On December 7, a Reuters report said that Iran agreed to a 0.8 MMbpd (million barrels per day) production cut. The plan is only expected to be implemented by OPEC members in 2019. Iran might be exempt from the production cut. At 7:13 AM EST on December 7, US crude oil prices rebounded 5.7% from their intraday low.
OPEC and non-OPEC oil producers plan for a production cut up to 1.2 MMbpd in 2019. On November 14, the International Energy Agency explained that it expects the global oil demand growth to rise by 1.3 MMbpd and 1.4 MMbpd in 2018 and 2019, respectively. A production cut of that magnitude might boost oil prices.
How long oil’s u-turn might continue
Investors can’t ignore the risk from the US oil industry. Oil production was still at the record level of 11.7 MMbpd in the week ending November 30. The oil rig count has also been higher in recent weeks. The contraction in the yield spread might indicate an economic slowdown—a concern for a growth-driven asset like oil.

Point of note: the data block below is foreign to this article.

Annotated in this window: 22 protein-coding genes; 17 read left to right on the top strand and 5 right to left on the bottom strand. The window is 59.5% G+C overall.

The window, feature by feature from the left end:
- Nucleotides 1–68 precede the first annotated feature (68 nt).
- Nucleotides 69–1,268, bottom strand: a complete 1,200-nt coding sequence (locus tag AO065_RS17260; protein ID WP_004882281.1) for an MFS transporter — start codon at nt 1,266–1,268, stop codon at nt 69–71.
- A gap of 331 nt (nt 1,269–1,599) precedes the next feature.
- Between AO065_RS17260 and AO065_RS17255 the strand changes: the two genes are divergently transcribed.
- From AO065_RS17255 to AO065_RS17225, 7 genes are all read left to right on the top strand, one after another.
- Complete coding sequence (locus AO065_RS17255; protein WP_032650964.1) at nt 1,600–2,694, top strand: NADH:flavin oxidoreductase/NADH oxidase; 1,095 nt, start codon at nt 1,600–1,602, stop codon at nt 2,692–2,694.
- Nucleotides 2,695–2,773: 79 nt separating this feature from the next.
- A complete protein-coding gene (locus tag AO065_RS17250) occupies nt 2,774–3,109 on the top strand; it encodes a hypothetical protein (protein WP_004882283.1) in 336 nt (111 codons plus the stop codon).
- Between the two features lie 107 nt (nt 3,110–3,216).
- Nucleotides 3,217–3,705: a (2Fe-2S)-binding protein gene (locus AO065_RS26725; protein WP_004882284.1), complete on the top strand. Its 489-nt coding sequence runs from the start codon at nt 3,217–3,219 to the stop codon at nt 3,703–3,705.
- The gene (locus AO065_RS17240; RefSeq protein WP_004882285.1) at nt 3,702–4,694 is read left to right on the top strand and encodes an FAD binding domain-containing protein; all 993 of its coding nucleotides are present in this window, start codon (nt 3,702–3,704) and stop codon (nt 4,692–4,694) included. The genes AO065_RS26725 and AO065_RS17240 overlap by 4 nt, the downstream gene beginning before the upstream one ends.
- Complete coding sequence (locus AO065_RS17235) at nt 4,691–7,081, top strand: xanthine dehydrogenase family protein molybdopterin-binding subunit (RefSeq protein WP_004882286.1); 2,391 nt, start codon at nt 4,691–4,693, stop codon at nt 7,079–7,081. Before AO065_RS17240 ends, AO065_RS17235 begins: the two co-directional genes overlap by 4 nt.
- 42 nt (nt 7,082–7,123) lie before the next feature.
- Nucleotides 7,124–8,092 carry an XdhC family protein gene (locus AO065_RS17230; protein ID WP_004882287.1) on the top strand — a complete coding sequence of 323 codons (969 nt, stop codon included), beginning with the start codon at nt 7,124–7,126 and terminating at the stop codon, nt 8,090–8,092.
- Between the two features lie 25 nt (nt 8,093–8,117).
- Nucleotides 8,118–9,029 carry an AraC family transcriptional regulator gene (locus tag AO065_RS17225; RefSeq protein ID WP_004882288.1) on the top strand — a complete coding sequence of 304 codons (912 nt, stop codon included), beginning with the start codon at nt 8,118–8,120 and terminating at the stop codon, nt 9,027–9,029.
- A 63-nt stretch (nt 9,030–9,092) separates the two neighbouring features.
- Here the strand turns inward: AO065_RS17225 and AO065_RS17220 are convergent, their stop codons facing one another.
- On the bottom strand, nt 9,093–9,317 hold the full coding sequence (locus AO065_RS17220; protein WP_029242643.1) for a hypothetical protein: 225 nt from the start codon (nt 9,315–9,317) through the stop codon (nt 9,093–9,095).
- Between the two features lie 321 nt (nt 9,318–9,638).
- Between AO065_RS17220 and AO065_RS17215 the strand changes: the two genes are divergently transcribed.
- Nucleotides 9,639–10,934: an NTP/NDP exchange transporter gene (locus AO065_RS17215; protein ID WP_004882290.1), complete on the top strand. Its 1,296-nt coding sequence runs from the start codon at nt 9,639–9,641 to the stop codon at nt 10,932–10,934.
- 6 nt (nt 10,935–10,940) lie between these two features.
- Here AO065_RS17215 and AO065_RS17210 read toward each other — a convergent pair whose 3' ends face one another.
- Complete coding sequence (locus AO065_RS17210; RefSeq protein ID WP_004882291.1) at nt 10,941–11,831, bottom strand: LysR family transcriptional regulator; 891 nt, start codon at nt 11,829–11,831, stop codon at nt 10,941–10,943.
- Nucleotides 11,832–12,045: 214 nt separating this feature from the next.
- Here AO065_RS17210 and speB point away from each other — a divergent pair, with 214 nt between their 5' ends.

Oil was on slippery ground
On December 6, US crude oil January futures fell 2.6% and settled at $51.49 per barrel. OPEC is waiting for Russia’s nod. In the trailing week, US crude oil prices rose 0.1%. The Energy Select Sector SPDR ETF (XLE) fell 1.8% on December 6. The S&P 500 Index (SPY) and the Dow Jones Industrial Average Index (DIA) fell 0.2% and 0.3%, respectively. In Part 3 of this series, we’ll analyze US crude oil’s relationship with these equity indexes. Integrated energy stocks like ExxonMobil (XOM) and Chevron (CVX) are also sensitive to oil prices.